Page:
Books·Black History Month

6 works of Canadian fiction to read for Black History Month 2019

These recent works of fiction by black Canadian authors highlight the literary diversity of the national scene.

These six works of fiction by black Canadian authors highlight the diversity of the national literature scene.

Days by Moonlight by André Alexis

Days by Moonlight is a novel by André Alexis. (Coach House Books)

Nearly a year after his parents' death, botanist Alfred Homer agrees to go on a research road trip with Professor Morgan Bruno, an old family friend. As the sun sets, the two depart in search of an obscure, possibly dead poet named John Skennen and encounter a host of oddities in the gothic underworld of southern Ontario. Days by Moonlight is the fourth book in André Alexis's acclaimed quincunx, which includes the Scotiabank Giller Prize and Canada Reads winner Fifteen Dogs.

Theory by Dionne Brand

Dionne Brand is a poet and novelist. Her most recent novel is Theory. (Jason Chow/Knopf Canada)

The latest novel by award-winning poet and novelist Dionne Brand explores the nature of today's society. The unnamed narrator of Theory is constructing an all-encompassing thesis on the past, present and future of art, culture, race, gender, class and politics. Their dissertation is inevitably impacted by three passionate love affairs, one following the other, which each re-shape and reorient the narrator's life and work.

Washington Black by Esi Edugyan

Esi Edugyan is a Scotiabank Giller Prize-winning novelist. (Canadian Press, HarperCollins)

Esi Edugyan's Washington Black tells the story of 11-year-old Washington Black, a slave on a Barbados sugar plantation. His master is Englishman Christopher Wilde, who is obsessed with developing a machine that can fly. The two develop a bond, but when a man is killed, Wilde must choose between his family and saving Washington's life — and the choice results in an unforgettable adventure around the world. 

Washington Black was a finalist for the 2018 Man Booker Prize, the 2018 Rogers Writers' Trust Fiction Prize and won the 2018 Scotiabank Giller Prize.

Things Are Good Now by Djamila Ibrahim

Djamila Ibrahim is the author of the short story collection Things Are Good Now. (Dana Jensen, House of Anansi)

Emerging author Djamila Ibrahim's debut collection of short stories looks at the migrant experience from various angles. Set in East Africa, the Middle East, Canada and the U.S., Things Are Good Now examines themes of displacement, hardship and disillusionment. Ibrahim, an Ethiopian-born writer who moved to Canada in 1990, was named a black Canadian writer to watch in 2018 by CBC Books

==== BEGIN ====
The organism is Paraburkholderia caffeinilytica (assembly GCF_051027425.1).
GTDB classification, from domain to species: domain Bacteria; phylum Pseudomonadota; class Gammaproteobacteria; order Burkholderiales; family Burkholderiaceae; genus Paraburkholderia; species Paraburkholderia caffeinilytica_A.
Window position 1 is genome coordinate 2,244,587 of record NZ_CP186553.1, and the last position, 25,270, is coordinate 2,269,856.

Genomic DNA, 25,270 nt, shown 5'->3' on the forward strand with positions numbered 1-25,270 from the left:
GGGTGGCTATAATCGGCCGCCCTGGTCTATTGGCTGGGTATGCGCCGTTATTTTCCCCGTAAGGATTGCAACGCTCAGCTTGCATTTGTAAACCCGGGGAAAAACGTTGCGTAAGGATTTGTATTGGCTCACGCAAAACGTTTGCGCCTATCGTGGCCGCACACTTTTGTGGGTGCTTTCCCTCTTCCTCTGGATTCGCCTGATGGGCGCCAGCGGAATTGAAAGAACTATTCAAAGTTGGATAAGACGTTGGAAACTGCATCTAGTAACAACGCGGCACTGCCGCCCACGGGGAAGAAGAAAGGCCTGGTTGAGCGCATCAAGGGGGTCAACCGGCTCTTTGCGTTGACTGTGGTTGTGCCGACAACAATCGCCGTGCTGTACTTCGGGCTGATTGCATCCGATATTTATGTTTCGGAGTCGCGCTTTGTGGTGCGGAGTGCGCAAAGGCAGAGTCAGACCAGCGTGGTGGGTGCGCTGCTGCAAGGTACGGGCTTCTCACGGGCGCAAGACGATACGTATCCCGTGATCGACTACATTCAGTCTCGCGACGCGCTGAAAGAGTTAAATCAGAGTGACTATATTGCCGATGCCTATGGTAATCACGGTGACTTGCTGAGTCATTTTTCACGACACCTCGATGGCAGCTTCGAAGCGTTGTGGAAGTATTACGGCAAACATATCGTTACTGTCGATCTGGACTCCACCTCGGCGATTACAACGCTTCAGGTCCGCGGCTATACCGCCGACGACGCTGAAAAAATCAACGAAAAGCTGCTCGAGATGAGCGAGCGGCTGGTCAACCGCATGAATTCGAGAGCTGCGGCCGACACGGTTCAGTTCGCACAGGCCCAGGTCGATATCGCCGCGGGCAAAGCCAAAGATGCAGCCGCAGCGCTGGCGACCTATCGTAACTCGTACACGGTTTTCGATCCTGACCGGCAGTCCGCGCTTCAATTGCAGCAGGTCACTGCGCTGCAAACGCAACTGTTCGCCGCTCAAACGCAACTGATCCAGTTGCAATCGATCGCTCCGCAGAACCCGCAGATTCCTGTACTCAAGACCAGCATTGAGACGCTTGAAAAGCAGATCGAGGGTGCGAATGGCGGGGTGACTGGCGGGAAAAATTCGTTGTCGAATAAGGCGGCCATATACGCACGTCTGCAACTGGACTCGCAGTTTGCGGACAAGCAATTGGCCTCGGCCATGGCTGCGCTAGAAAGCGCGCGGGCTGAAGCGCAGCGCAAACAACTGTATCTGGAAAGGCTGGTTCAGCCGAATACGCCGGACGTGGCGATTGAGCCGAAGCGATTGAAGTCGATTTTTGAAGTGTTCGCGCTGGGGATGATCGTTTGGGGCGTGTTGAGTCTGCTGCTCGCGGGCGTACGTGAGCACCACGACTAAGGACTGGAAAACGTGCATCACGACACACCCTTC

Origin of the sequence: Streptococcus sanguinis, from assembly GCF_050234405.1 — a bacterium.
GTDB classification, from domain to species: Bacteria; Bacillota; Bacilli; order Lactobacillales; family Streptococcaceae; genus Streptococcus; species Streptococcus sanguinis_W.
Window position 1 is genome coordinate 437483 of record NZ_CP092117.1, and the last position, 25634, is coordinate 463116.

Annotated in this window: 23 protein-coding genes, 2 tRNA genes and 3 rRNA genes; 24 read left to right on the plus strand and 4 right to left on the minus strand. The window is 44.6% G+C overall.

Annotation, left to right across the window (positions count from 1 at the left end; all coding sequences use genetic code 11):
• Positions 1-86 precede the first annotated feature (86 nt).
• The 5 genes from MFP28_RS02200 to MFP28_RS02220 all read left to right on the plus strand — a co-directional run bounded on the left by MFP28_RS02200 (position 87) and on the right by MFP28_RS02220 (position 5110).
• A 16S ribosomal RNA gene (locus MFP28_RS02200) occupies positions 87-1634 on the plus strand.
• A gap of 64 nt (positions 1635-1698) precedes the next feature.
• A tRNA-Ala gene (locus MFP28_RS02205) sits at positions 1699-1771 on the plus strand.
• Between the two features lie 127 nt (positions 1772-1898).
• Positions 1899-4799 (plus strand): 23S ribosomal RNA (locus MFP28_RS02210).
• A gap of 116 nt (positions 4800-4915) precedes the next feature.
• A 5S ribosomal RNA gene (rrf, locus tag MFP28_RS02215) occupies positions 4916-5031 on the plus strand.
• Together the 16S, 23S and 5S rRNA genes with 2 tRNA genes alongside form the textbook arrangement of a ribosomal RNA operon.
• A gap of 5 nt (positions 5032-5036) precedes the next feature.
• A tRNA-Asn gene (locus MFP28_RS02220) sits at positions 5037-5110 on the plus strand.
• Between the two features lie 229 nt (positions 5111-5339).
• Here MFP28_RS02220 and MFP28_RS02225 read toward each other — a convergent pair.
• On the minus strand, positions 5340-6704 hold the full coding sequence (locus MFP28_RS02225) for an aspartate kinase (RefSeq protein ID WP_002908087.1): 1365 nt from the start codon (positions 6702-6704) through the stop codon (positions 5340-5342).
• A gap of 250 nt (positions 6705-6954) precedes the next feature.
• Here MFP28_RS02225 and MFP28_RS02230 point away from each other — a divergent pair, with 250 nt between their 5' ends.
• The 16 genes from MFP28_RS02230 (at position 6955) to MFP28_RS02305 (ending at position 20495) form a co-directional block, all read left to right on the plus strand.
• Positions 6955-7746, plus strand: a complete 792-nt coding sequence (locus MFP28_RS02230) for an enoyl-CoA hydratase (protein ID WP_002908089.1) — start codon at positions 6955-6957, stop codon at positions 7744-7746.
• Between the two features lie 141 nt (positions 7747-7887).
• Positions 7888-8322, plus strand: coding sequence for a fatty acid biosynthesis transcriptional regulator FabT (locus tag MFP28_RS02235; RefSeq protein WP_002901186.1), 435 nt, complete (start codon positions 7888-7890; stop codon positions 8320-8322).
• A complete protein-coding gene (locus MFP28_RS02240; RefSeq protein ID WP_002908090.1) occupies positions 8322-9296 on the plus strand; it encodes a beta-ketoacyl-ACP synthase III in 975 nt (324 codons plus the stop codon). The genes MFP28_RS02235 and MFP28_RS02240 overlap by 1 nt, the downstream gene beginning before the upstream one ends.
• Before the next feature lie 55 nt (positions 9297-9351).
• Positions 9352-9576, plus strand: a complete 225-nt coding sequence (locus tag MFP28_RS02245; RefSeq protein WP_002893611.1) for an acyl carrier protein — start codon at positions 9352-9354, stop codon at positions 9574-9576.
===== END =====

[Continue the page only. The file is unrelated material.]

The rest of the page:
Such a Lonely, Lovely Road by Kagiso Lesego Molope

Such a Lonely, Lovely Road is a novel by Kagiso Lesego Molope. (Mawenzi House)

Kagiso Lesego Molope is an Ottawa-based author who was raised in South Africa. In Such a Lonely, Lovely RoadKabelo Mosala is a young man growing up in South Africa. He's an upstanding citizen in every sense and dreams of working at his father's medical practice someday. But Kabelo has a secret: he's in love with his friend, Sediba. They form a strong bond as they grow up, but Kabelo struggles to come out to his community, which is in the grips of an increasingly urgent AIDS crisis.

Reproduction by Ian Williams

Ian Williams is the author of Reproduction. (Doubleday Canada/ Paul Joseph)

Reproduction is Brampton, Ont.-raised author Ian Williams's debut novel, following his Griffin Poetry Prize-nominated poetry collection Personals and award-winning short fiction collection Not Anyone's Anything. When Felicia and her teenage son Army move into a basement apartment, they bond with the house's owner and his two children. But strange gifts from Army's wealthy, absent father begin to arrive at their doorstep, inviting new tensions into the makeshift family's lives. 

Comments

To encourage thoughtful and respectful conversations, first and last names will appear with each submission to CBC/Radio-Canada's online communities (except in children and youth-oriented communities). Pseudonyms will no longer be permitted.

By submitting a comment, you accept that CBC has the right to reproduce and publish that comment in whole or in part, in any manner CBC chooses. Please note that CBC does not endorse the opinions expressed in comments. Comments on this story are moderated according to our Submission Guidelines. Comments are welcome while open. We reserve the right to close comments at any time.